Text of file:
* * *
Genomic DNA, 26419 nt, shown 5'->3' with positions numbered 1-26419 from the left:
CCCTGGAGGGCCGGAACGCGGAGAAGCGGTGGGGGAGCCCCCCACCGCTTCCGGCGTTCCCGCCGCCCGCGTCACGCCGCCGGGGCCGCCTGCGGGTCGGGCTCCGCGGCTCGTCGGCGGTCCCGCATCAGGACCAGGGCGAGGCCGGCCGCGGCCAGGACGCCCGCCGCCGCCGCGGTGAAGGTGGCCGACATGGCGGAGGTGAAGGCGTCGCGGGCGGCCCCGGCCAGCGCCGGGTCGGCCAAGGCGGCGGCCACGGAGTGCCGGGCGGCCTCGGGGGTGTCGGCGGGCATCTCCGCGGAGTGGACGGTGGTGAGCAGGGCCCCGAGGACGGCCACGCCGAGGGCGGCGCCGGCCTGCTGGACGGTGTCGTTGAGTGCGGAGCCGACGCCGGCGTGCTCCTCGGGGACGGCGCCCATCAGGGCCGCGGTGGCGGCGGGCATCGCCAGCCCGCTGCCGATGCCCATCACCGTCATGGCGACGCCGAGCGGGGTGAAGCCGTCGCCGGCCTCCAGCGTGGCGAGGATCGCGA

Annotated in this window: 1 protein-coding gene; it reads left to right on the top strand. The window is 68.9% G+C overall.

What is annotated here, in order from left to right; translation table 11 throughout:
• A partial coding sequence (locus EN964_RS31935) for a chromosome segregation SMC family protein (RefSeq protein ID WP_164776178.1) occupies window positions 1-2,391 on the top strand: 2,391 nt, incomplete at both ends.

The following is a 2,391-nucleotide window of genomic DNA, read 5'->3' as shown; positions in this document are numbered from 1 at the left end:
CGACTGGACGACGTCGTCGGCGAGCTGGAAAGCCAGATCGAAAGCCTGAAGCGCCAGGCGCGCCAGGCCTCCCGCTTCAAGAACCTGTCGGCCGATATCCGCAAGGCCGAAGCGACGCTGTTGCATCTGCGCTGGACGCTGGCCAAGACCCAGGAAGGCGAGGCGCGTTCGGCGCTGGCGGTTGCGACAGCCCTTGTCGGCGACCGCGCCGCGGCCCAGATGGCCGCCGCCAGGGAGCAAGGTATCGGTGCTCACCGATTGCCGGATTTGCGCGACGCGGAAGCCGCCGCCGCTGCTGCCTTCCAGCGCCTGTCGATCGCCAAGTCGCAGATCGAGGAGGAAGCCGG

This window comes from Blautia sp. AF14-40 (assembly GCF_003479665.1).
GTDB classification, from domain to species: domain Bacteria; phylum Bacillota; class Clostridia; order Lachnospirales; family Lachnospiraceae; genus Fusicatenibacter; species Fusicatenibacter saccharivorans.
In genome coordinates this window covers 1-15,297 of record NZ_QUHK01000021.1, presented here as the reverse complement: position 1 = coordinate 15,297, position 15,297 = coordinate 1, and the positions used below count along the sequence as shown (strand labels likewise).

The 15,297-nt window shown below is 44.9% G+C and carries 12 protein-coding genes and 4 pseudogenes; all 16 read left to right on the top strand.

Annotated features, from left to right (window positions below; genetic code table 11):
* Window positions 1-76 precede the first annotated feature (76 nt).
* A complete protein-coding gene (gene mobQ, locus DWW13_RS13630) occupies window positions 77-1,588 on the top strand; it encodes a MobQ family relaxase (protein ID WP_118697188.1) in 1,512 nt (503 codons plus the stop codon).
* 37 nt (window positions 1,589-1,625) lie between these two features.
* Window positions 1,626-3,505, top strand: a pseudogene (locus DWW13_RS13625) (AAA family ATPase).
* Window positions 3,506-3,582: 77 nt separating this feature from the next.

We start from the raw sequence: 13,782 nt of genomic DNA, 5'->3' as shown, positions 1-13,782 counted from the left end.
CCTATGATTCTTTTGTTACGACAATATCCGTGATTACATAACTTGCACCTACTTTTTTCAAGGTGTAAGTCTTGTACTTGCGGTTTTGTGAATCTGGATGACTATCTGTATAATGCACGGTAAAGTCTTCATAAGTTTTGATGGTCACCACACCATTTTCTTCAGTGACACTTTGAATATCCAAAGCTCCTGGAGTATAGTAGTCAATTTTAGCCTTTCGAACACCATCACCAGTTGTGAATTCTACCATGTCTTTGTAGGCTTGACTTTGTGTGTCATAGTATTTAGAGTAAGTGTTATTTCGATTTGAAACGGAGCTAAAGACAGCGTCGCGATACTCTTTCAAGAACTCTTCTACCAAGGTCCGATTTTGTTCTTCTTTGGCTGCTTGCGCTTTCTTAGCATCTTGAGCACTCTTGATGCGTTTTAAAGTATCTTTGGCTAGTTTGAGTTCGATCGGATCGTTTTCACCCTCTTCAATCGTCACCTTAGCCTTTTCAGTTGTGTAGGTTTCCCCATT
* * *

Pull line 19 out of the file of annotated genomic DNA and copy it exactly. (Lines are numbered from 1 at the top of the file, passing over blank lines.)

CCTATGATTCTTTTGTTACGACAATATCCGTGATTACATAACTTGCACCTACTTTTTTCAAGGTGTAAGTCTTGTACTTGCGGTTTTGTGAATCTGGATGACTATCTGTATAATGCACGGTAAAGTCTTCATAAGTTTTGATGGTCACCACACCATTTTCTTCAGTGACACTTTGAATATCCAAAGCTCCTGGAGTATAGTAGTCAATTTTAGCCTTTCGAACACCATCACCAGTTGTGAATTCTACCATGTCTTTGTAGGCTTGACTTTGTGTGTCATAGTATTTAGAGTAAGTGTTATTTCGATTTGAAACGGAGCTAAAGACAGCGTCGCGATACTCTTTCAAGAACTCTTCTACCAAGGTCCGATTTTGTTCTTCTTTGGCTGCTTGCGCTTTCTTAGCATCTTGAGCACTCTTGATGCGTTTTAAAGTATCTTTGGCTAGTTTGAGTTCGATCGGATCGTTTTCACCCTCTTCAATCGTCACCTTAGCCTTTTCAGTTGTGTAGGTTTCCCCATT